One month later, a unanimous Supreme Court will vacate the Ninth Circuit’s order and will direct the district court that it “may not compel the Government to disclose any document that the Government believes is privileged without first providing the Government with the opportunity to argue the issue.”

Most Popular

Elections

‘Slipping and Sliding down the Polls’

This is an excerpt from episode 233 of The Editors. Rich: So Jim Geraghty, I have the RealClearPolitics Biden versus Trump polling page up right here. I’m just going to read you some numbers going back to . . . This is a CNBC poll from the 10th and 12th of June. And I’m just going to run through to the ... Read More
Elections

‘Slipping and Sliding down the Polls’

This is an excerpt from episode 233 of The Editors. Rich: So Jim Geraghty, I have the RealClearPolitics Biden versus Trump polling page up right here. I’m just going to read you some numbers going back to . . . This is a CNBC poll from the 10th and 12th of June. And I’m just going to run through to the ... Read More

Hamilton on the Wrong Side of Cinema

Disney’s presentation of the Broadway blockbuster Hamilton marks a curious cultural turning point: The most heralded production in recent Broadway history has not been adapted into a movie — it’s a digital video recording of a 2016 stage performance — because it has to live up to its hype as an exclusive ... Read More

Hamilton on the Wrong Side of Cinema

Disney’s presentation of the Broadway blockbuster Hamilton marks a curious cultural turning point: The most heralded production in recent Broadway history has not been adapted into a movie — it’s a digital video recording of a 2016 stage performance — because it has to live up to its hype as an exclusive ... Read More

Stalin, Famine, and the New York Times

‘The world is being invaded by monsters, but I suppose you don’t want to hear about that,” Both clauses of that sentence are devastatingly true: The reference is equally to the horrors of the Soviet Union’s mass murders -- and to the West’s determination to turn its back to the monstrosity. The speaker ... Read More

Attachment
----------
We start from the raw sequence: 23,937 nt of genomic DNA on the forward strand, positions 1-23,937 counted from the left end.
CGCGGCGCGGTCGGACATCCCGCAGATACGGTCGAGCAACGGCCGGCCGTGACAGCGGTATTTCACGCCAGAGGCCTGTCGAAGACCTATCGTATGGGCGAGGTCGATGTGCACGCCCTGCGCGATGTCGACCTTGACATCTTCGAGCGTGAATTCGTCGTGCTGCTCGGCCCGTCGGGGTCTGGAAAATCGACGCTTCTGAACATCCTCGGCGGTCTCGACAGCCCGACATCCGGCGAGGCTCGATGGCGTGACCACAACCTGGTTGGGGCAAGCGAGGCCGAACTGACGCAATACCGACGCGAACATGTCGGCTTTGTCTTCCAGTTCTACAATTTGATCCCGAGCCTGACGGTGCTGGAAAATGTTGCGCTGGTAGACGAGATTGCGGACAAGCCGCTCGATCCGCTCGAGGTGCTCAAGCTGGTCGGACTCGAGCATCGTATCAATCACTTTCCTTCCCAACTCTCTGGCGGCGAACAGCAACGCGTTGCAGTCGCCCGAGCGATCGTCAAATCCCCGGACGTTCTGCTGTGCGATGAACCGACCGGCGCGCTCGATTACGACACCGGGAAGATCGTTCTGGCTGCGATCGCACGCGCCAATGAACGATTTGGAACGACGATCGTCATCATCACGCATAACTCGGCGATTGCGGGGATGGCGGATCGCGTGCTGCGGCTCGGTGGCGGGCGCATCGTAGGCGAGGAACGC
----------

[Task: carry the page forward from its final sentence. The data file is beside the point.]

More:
Stalin, Famine, and the New York Times

‘The world is being invaded by monsters, but I suppose you don’t want to hear about that,” Both clauses of that sentence are devastatingly true: The reference is equally to the horrors of the Soviet Union’s mass murders -- and to the West’s determination to turn its back to the monstrosity. The speaker ... Read More
Elections

No, Trump Isn’t Going to Drop Out

After he’s repeatedly survived the unsurvivable, we are supposed to believe that President Donald Trump might quit the presidential race before it truly begins because of a spate of negative polling. This is the latest chatter among (unnamed) Republicans, according to a widely circulated Fox News report and ... Read More
Elections

No, Trump Isn’t Going to Drop Out

After he’s repeatedly survived the unsurvivable, we are supposed to believe that President Donald Trump might quit the presidential race before it truly begins because of a spate of negative polling. This is the latest chatter among (unnamed) Republicans, according to a widely circulated Fox News report and ... Read More

The Year of Stupid

It turned out that the novel coronavirus was only the second-most-infectious disease to spread through the U.S. this year. Satan’s Cupcake has, after all, been diagnosed in less than 1 percent of Americans. The not-so-novel imbecility virus is, on the other hand, ravaging the minds of everyone from news ... Read More

The Year of Stupid

It turned out that the novel coronavirus was only the second-most-infectious disease to spread through the U.S. this year. Satan’s Cupcake has, after all, been diagnosed in less than 1 percent of Americans. The not-so-novel imbecility virus is, on the other hand, ravaging the minds of everyone from news ... Read More